From PR departments to dedicated social media managers with full hands on the deck approach, the social media presence of brands is carefully handled by organizations today. The customer is the focal point of how companies operate. Instead of marketing and driving messages to the customers, brands now look at collaborating with customers to create the brand.

So why is there brouhaha about Social CRM for brands?

The answer lies in the example I gave at the beginning of this article. The customer today is an empowered and aware individual who makes choices of his own and has the ability to influence others. Social CRM helps brands glean information from consumers, analyze their feedback and experience and then utilize the understanding to create a better experience for the customer or rather attend to the customer’s requirements. In a social network everyone is a consumer. One who physically or directly experiences a brand and shares his thoughts with the world. That too is a consumer who curates the feedback from social network and decides to invest in the brand or share his experience. Consumers are connected in a network and therefore that makes Social CRM a complex and dynamic tool.

When Amazon, the world’s largest online retailer opened its e-store in India, it was banking on its earned credibility across the world. After all, being the largest and the most successful e-shop comes with its own lineage of customer experience that attracts consumers in a new market. In a remarkable way, Jeff Bezos founded Amazon to optimize the consumer experience on the internet. And over the years the organization has worked diligently to bring forth new experiences. With features like Amazon Prime, Amazon Fresh and Mayday, Amazon has created a new benchmark of customer services. Not just that it has brought imagination to customer relations. Even though the features are not available in India, the ‘good-word’ and superior customer experience has preceded the launch of the India store. When Amazon promises a service it delivers, it lives to its reputation and it is the same reputation that India users wanted to experience. The amazing Amazon CRM model is a winning example of how a brand bonds customers with integrated services. This is a brand that thinks in an integrated way, from strategy to practice and back again, paying attention to the details that build brand and customer equity.’ Something that makes Amazon really appealing to me is that it is an organization that uses technology as a means to deliver CRM thinking!  Ask any Amazon buyer today what does he like about the portal and you will know what I mean.

In 2012, Spikes Asia awarded eBay India the social CRM award. eBay understood the challenges of the online marketplace. Indians are reluctant online shoppers and so to break the conundrum they diverted their spotlight on the key purchase decision makers – women. Women were branded as evangelists and eBay focused on making their Facebook page a magnet to the main website. The FB page piled 500,000 followers in six months. Today the count stands at 7,581,670!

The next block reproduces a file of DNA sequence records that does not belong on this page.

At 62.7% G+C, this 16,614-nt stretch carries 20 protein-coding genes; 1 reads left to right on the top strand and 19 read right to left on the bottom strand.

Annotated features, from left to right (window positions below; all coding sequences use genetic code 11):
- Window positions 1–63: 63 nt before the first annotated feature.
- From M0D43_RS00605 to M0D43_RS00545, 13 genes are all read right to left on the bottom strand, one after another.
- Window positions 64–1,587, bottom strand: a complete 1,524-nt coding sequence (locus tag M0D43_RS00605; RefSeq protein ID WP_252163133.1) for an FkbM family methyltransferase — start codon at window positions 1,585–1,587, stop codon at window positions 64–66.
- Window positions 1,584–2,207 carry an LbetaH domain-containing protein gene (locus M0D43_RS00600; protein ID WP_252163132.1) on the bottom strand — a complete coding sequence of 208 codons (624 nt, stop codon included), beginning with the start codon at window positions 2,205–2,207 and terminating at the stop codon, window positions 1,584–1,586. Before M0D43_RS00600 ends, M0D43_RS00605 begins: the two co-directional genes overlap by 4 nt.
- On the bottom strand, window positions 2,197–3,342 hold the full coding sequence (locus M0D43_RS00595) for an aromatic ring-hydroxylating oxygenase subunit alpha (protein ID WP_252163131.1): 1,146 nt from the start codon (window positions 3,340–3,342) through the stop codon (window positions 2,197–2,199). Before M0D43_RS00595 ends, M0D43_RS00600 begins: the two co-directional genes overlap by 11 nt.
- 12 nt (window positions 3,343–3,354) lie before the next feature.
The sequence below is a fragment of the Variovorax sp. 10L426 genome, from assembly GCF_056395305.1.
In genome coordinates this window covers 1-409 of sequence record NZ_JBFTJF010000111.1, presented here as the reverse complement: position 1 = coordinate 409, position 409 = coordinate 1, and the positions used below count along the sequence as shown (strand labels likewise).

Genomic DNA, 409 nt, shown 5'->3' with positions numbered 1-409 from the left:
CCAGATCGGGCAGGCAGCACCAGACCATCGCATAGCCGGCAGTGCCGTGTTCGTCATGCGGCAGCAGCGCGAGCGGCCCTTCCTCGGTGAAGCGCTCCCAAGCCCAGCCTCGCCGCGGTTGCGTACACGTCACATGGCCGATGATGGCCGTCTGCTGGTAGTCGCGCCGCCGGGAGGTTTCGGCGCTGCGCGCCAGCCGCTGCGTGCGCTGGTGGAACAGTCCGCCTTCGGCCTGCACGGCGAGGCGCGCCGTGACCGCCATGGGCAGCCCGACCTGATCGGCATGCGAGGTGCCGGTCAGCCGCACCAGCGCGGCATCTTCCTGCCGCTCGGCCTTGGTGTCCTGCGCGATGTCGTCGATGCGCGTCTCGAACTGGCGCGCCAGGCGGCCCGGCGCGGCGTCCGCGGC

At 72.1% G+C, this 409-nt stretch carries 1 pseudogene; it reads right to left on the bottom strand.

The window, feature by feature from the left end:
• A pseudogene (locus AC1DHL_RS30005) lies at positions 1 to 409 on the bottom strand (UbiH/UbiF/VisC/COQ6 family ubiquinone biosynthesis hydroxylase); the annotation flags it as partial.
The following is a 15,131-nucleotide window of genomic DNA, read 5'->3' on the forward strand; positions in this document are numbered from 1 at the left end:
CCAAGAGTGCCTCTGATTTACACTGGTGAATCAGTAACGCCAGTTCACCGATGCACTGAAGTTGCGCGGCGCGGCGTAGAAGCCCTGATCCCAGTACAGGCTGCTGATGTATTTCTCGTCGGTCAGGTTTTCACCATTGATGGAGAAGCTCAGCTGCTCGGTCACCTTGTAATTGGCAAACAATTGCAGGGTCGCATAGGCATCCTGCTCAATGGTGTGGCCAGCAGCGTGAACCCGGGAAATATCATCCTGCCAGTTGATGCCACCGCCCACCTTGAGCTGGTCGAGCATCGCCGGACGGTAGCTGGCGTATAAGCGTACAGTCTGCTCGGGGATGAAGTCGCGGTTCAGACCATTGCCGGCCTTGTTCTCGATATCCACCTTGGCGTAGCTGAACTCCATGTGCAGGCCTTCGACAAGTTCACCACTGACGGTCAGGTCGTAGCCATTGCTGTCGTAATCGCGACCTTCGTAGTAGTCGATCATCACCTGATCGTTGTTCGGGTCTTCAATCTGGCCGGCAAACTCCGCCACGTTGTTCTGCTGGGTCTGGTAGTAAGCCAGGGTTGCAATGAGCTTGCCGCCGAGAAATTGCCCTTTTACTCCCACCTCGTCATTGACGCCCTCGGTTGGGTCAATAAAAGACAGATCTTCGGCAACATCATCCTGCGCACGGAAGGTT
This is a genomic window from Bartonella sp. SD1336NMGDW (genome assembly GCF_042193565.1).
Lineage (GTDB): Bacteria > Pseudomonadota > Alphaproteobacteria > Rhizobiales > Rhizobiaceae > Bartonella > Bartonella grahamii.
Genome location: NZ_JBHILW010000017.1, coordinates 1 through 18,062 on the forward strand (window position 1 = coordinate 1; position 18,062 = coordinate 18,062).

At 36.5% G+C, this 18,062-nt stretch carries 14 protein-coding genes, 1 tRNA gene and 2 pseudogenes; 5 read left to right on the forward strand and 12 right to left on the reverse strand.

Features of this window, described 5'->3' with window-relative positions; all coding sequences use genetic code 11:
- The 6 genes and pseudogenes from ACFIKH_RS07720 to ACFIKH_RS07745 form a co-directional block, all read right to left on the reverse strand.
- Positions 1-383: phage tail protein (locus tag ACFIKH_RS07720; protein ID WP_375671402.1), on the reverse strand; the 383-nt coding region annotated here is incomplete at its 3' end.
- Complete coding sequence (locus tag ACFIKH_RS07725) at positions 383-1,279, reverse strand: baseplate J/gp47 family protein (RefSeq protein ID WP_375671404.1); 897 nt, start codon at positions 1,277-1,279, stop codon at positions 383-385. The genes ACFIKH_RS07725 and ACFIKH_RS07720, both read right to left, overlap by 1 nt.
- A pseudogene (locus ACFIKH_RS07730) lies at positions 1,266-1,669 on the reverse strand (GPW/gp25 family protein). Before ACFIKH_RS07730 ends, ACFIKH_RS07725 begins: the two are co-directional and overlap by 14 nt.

More recently, Taco Bell India used a Tweet lead to make a consumer’s day special. When Revathi Saran tweeted that she was heading towards Taco Bell to celebrate her birthday, the social media manager picked up her tweet to plan a little surprise for her. The restaurant staff sang her a ditty and brought out a cake for her to cut it too! Revathi was thrilled and when she tweeted a big thank you, Taco Bell rang a loud gong of approval on social media.

Is There A Social CRM Formula?

As far as social CRM is concerned there aren’t any rule books written. At least there isn’t a universal formula that can be plugged in and set to roll. For any organization to engage with its consumers and build a brand collectively it needs a robust social strategy. Today social media management and customer relation management are used interchangeably and so therefore there must be a meticulous planning.

A Robust Social CRM Tool

A comprehensive social media management program that listens, monitors and engages with consumers is what paves the way for empowered interaction between the brand and its end users. Like Meg Bear, VP of Product Development of Oracle Social Cloud says, “Your social platform should also integrate seamlessly with other key enterprise applications like sales, marketing, service and commerce for a holistic approach that overs all customer points.” From HubSpot, to Tweetdeck there are enough social CRM platforms to choose from. Remember to do your research, analyze your social media goals and then pick the right tools for you and your business.

Invest In Your Resources

The Social team is as critical as any other team within the organization. So invest in your resources. Pick the people who have their eyes, ears and minds open. Being social is a skill and you would want to give it to someone who is a great bridge between the brand and the consumers.

Identify & Reward Your Loyal Consumers

People like to be rewarded. So identify those who engage with your brand proactively and make it a point to promote and reward them. Give them a coupon, a cash back, or a surprise freebie. Let them feel happy and come back to you.

Be Smart While You Track Users

Social networks are programmed to include lists and groups. If you are using Twitter, Facebook and LinkedIn there is no excuse to use them smartly!

Talk To Customers And Not At Them

The sole purpose of social media is to engage with customers, so never forget that! A two-way communication builds relationships. It is equally important to timely respond to queries. Don’t leave online queries unanswered. Your streams may need round-the-clock monitoring, but then that’s the magic of social media CRM!

Having One Identity 

Whatever be your brand’s voice, your social media must echo the same. Having two identities confuse the consumer.

Ignore the Trolls

They are everywhere! No matter how hard you try, you cannot sanitize your online space completely. There will be trolls so make it a habit to not feed their motives. They are out there to provoke you and stir up a scandal.

#amazon india #Social CRM #Apurva Chamaria #social media customer service